specific traffic flow.  For example, in a network with a tree
   topology and MP2P traffic, collection tree protocols are efficient to
   send data from the leaves of the tree to the root of the tree, via
   each node's parent.

   Bandwidth:

   The bandwidth of the network is the amount of data that can be sent
   per unit of time between two communication endpoints.  It is usually
   determined by the link with the minimum bandwidth on the path from
   the source to the destination of data packets.  The bandwidth in
   networks can range from a few kilobytes per second (such as on some
   IEEE 802.15.4 link layers) to many gigabytes per second (e.g., on
   fiber optics).

   For management purposes, the management protocol typically requires
   the sending of information between the network management station and
   the clients, for monitoring or control purposes.  If the available
   bandwidth is insufficient for the management protocol, packets will
   be buffered and eventually dropped; thus, management is not possible
   with such a protocol.





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   Networks without bandwidth limitation (e.g., Ethernet) are in the
   scope of this document if they are used with constrained devices (see
   the use case "Building Automation" in [RFC7548]).

   Loss rate:

   The loss rate (or bit error rate) is the number of bit errors divided
   by the total number of bits transmitted.  For wired networks, loss
   rates are typically extremely low, e.g., around 10^-12 or 10^-13 for
   the latest 10 Gbit Ethernet.  For wireless networks, such as IEEE
   802.15.4, the bit error rate can be as high as 10^-1 to 1 in case of
   interferences.  Even when using a reliable transport protocol,
   management operations can fail if the loss rate is too high, unless
   they are specifically designed to cope with these situations.

1.4.  Constrained Device Deployment Options

   We differentiate the following deployment options for the constrained
   devices:

   o  A network of constrained devices that communicate with each other,

   o  Constrained devices that are connected directly to an IP network,

   o  A network of constrained devices that communicate with a gateway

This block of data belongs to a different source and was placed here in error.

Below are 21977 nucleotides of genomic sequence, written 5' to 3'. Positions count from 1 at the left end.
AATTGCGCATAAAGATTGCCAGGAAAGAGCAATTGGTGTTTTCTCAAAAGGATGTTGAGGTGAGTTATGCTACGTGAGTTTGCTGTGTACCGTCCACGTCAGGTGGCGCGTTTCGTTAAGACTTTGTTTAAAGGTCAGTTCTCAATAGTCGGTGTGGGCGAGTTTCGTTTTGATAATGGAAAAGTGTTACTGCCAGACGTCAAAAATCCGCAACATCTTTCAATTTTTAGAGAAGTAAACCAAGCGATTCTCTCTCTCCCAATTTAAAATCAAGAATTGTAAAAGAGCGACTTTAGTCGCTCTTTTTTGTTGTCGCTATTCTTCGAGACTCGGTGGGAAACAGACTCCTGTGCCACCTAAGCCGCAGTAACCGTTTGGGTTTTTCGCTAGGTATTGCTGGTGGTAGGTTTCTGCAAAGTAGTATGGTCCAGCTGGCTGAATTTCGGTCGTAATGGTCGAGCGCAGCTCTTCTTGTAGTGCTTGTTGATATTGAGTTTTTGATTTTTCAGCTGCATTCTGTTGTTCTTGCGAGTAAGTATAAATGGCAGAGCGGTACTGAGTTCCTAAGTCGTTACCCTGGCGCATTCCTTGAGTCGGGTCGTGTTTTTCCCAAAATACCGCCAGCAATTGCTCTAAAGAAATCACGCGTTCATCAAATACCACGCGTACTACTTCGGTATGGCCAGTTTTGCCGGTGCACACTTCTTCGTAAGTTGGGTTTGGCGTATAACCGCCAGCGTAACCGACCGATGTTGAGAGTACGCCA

or proxy with more communication capabilities possibly acting as a
      representative of the device to entities in the unconstrained
      network,

   o  Constrained devices that are connected to the Internet or an IP
      network via a gateway/proxy,

   o  A hierarchy of constrained devices, e.g., a network of C0 devices
      connected to one or more C1 devices -- connected to one or more C2
      devices -- connected to one or more gateways -- connected to some
      application servers or NMS, and

   o  The possibility of device grouping (possibly in a dynamic manner)
      such as that the grouped devices can act as one logical device at
      the edge of the network and one device in this group can act as
      the managing entity.










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1.5.  Management Topology Options

   We differentiate the following options for the management of networks
   of constrained devices:

   o  A network of constrained devices managed by one central manager.
      A logically centralized management might be implemented in a
      hierarchical fashion for scalability and robustness reasons.  The
      manager and the management application logic might have a gateway/
      proxy in between or might be on different nodes in different
      networks, e.g., management application running on a cloud server.

   o  Distributed management, where a network of constrained devices is
      managed by more than one manager.  Each manager controls a
      subnetwork and may communicate directly with other manager
      stations in a cooperative fashion.  The distributed management may
      be weakly distributed, where functions are broken down and
      assigned to many managers dynamically, or strongly distributed,
      where almost all managed things have embedded management
      functionality and explicit management disappears, which usually
      comes with the price that the strongly distributed management
      logic now needs to be managed.

   o  Hierarchical management, where a hierarchy of networks with
      constrained devices are managed by the managers at their
      corresponding hierarchy level.  That is, each manager is
      responsible for managing the nodes in its subnetwork.  It passes
      information from its subnetwork to its higher-level manager and